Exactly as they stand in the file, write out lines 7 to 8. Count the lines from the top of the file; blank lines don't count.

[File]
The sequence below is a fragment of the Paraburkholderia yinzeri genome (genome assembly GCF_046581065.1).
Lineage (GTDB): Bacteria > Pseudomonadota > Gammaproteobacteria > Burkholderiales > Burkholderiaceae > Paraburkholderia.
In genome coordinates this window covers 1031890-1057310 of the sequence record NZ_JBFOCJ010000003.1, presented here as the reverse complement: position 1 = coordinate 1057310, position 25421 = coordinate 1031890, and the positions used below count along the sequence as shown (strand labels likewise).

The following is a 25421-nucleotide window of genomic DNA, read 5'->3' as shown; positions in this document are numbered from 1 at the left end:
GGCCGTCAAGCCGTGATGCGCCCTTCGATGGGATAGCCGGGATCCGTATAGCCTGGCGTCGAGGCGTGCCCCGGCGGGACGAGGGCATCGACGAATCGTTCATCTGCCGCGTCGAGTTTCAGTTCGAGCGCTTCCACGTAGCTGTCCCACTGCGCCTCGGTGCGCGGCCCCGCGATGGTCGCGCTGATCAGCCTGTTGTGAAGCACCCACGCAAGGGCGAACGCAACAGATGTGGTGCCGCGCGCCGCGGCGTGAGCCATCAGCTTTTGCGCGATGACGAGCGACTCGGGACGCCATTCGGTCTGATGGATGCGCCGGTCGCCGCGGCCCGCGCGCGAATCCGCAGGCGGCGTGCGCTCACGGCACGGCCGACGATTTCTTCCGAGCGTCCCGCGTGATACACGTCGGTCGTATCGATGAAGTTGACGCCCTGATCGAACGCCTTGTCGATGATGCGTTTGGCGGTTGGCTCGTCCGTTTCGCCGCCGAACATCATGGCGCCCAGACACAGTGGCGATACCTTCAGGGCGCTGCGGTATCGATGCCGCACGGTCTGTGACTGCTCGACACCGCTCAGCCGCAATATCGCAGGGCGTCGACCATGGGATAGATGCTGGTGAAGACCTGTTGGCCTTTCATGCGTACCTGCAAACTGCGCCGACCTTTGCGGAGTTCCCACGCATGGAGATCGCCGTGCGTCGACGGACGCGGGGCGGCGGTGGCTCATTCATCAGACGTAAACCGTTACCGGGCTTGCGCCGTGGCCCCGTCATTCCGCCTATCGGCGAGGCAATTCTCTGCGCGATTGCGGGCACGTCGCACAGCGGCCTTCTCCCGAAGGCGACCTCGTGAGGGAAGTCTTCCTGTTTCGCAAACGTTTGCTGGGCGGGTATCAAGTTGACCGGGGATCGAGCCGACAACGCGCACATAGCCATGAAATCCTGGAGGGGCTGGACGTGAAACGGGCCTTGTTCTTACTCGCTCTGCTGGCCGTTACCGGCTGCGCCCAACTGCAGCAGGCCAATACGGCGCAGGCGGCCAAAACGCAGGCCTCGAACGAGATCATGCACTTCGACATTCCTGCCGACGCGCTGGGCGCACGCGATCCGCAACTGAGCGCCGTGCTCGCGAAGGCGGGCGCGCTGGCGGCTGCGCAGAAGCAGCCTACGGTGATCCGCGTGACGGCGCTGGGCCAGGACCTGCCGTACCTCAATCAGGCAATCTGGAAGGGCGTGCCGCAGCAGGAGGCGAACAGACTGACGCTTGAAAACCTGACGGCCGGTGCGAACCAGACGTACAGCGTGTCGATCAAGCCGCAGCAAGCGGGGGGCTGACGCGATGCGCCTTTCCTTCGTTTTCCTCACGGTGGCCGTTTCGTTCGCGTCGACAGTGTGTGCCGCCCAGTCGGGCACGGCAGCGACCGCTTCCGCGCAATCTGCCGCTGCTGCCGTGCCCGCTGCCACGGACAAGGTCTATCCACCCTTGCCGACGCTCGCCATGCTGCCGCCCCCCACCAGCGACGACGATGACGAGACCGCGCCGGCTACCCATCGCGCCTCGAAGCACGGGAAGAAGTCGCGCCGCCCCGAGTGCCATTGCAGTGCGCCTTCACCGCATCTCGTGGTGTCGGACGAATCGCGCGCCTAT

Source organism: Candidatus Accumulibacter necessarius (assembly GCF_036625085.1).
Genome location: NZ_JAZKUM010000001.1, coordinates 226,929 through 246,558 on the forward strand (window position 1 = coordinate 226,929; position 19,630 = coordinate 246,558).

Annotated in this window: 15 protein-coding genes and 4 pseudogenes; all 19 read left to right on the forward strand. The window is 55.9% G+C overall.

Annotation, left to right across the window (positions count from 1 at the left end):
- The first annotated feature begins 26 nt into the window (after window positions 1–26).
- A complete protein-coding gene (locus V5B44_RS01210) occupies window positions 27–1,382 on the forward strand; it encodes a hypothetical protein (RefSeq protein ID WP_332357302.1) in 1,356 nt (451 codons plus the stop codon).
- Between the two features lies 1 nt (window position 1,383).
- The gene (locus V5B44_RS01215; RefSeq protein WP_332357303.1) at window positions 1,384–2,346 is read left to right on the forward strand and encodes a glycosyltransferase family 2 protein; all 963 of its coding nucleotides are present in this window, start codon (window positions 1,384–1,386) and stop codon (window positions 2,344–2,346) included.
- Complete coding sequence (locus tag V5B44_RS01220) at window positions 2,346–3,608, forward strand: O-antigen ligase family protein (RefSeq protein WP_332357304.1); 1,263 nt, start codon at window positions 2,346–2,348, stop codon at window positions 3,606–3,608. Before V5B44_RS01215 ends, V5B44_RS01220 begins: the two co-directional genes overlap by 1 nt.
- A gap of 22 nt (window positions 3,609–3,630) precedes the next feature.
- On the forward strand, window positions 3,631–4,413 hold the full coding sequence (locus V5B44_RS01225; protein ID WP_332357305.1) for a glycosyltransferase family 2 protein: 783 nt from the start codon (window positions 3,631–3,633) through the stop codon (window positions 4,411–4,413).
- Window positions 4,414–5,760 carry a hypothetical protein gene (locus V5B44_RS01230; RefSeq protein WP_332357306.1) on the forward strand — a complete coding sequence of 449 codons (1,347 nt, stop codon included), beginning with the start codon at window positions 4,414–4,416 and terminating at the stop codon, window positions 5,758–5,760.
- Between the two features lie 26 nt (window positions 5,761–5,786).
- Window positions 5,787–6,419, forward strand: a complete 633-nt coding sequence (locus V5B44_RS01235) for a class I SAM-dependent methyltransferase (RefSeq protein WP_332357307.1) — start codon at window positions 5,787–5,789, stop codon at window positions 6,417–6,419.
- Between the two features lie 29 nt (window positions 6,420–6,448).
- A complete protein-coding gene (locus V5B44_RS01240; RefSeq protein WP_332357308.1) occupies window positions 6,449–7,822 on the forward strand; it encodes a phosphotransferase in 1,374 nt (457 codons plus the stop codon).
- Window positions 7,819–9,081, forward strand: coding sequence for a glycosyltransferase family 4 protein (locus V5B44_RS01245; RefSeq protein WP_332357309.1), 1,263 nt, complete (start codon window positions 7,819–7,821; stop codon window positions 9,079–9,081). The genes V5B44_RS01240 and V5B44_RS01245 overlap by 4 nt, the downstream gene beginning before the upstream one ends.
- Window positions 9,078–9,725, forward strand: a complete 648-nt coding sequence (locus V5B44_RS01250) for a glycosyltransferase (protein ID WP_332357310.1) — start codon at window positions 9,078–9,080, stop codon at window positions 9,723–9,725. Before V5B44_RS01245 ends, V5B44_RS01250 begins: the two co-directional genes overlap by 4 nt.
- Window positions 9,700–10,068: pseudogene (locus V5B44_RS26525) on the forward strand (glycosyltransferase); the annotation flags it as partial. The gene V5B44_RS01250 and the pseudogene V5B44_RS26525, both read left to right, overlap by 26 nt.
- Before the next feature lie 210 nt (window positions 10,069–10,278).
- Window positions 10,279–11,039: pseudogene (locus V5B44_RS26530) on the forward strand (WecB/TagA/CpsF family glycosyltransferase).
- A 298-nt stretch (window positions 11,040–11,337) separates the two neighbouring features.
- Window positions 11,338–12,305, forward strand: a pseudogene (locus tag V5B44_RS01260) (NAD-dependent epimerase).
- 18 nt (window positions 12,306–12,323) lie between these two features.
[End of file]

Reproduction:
Genome location: NZ_JAZKUM010000001.1, coordinates 226,929 through 246,558 on the forward strand (window position 1 = coordinate 226,929; position 19,630 = coordinate 246,558).

Annotated in this window: 15 protein-coding genes and 4 pseudogenes; all 19 read left to right on the forward strand. The window is 55.9% G+C overall.